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Half a century ago, Belgian Zoologist Bernard Heuvelmans first codified cryptozoology in his book On the Track of Unknown Animals.

The Centre for Fortean Zoology (CFZ) are still on the track, and have been since 1992. But as if chasing unknown animals wasn't enough, we are involved in education, conservation, and good old-fashioned natural history! We already have three journals, the largest cryptozoological publishing house in the world, CFZtv, and the largest cryptozoological conference in the English-speaking world, but in January 2009 someone suggested that we started a daily online magazine! The CFZ bloggo is a collaborative effort by a coalition of members, friends, and supporters of the CFZ, and covers all the subjects with which we deal, with a smattering of music, high strangeness and surreal humour to make up the mix.

It is edited by CFZ Director Jon Downes, and subbed by the lovely Lizzy Bitakara'mire (formerly Clancy), scourge of improper syntax. The daily newsblog is edited by Corinna Downes, head administratrix of the CFZ, and the indexing is done by Lee Canty and Kathy Imbriani. There is regular news from the CFZ Mystery Cat study group, and regular fortean bird news from 'The Watcher of the Skies'. Regular bloggers include Dr Karl Shuker, Dale Drinnon, Richard Muirhead and Richard Freeman.The CFZ bloggo is updated daily, and there's nothing quite like it anywhere else. Come and join us...

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Thursday, April 15, 2010

CFZ AUSTRALIA: Aversion Therapy for Quolls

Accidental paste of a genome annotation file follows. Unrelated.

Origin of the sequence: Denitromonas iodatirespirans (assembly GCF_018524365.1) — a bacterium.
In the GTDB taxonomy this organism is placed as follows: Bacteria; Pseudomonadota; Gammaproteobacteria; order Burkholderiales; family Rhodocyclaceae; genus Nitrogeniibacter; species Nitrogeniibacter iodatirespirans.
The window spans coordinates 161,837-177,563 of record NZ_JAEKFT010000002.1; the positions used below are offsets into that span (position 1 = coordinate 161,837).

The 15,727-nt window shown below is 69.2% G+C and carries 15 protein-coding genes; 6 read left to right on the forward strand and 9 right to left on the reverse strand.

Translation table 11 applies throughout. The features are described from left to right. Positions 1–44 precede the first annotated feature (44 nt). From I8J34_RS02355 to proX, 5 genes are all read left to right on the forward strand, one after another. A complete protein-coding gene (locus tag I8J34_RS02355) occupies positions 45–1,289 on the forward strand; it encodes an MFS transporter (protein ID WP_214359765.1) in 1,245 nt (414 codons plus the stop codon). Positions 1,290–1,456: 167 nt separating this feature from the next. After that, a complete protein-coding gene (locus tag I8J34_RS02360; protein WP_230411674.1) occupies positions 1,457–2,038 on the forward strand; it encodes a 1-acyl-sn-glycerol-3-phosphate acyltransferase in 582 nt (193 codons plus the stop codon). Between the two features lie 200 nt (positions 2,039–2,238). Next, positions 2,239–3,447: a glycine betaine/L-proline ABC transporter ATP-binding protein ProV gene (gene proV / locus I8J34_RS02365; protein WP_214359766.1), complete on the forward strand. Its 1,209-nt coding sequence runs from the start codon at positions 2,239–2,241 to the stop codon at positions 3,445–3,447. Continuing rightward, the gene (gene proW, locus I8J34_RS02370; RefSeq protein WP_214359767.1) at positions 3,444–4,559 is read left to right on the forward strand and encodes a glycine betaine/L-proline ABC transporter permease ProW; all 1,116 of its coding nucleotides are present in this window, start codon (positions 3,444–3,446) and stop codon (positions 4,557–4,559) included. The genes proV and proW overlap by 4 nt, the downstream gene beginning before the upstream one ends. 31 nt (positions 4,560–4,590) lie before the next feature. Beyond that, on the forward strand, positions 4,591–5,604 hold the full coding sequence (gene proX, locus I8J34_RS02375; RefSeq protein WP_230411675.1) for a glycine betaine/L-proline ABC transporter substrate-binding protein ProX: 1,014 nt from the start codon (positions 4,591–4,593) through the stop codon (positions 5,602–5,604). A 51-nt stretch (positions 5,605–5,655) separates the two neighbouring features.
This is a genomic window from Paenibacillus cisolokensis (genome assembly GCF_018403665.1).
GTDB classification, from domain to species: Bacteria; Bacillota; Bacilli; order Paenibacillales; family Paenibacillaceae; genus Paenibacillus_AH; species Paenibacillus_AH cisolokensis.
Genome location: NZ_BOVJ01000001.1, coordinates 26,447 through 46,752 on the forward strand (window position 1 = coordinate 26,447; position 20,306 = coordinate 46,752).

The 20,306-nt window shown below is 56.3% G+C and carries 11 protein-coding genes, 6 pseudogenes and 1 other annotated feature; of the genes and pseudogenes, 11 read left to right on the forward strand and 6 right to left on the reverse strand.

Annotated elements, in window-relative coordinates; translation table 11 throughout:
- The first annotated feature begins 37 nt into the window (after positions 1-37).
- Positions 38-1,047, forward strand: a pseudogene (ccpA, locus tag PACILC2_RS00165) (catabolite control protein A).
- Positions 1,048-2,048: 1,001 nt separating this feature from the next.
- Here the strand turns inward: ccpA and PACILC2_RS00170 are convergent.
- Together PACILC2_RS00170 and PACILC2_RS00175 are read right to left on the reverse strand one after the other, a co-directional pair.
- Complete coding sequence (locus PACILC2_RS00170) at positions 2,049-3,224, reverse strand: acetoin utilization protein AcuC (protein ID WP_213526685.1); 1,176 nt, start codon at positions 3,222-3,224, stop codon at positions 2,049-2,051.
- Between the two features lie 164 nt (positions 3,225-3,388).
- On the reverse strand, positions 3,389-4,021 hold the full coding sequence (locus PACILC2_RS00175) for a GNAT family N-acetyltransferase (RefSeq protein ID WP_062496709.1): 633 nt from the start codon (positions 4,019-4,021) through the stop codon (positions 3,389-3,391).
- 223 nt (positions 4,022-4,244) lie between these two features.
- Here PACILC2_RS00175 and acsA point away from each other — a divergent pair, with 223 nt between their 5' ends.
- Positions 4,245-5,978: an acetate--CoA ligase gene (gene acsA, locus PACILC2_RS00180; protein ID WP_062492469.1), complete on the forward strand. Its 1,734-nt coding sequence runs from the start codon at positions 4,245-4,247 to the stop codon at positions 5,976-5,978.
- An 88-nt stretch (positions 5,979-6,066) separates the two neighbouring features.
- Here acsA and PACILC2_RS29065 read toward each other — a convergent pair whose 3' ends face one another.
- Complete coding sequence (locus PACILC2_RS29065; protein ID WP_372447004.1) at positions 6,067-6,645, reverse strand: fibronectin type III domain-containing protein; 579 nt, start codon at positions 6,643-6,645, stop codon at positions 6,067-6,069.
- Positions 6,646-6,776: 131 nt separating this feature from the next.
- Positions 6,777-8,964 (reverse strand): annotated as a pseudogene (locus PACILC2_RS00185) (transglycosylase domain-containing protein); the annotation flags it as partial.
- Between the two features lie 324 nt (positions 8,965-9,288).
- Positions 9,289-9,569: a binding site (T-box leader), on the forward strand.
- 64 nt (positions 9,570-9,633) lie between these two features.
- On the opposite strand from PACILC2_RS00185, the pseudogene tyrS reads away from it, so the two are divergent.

A couple of days ago, Gavin ran a story about quolls over on the CFZ Newsblog. By happenstance, the next day, Ruby and Mike from CFZ Australia sent us a similar, but markedly different story, which we are posting here partly because the differences in the story make it of mildly Fortean interest (file under Chinese Whispers) and partly because we are completely anal and obsessive compulsive....

Scientists from the University of Sydney have trained a group of quolls to associate cane toads with feeling sick - a process called 'conditioned taste aversion.'

Before releasing the quolls into the wild, Professor Rick Shine, Stephanie O'Donnell and Dr Jonathan Webb fed each marsupial a small dead cane toad, not large enough to kill the quolls, but they were laced with a chemical that made the quolls feel nauseous. Dr Webb said the quolls quickly learned to avoid eating toads.

Posted By CFZ Australia to Centre for Fortean Zoology Australia at 4/13/2010 04:31:00 PM

1 comment:

Retrieverman said...

Another bit of aversion therapy to save an endangered species and an endangered subspecies:

http://www.iws.org/island_fox_studies_San_Clemente_Island.htm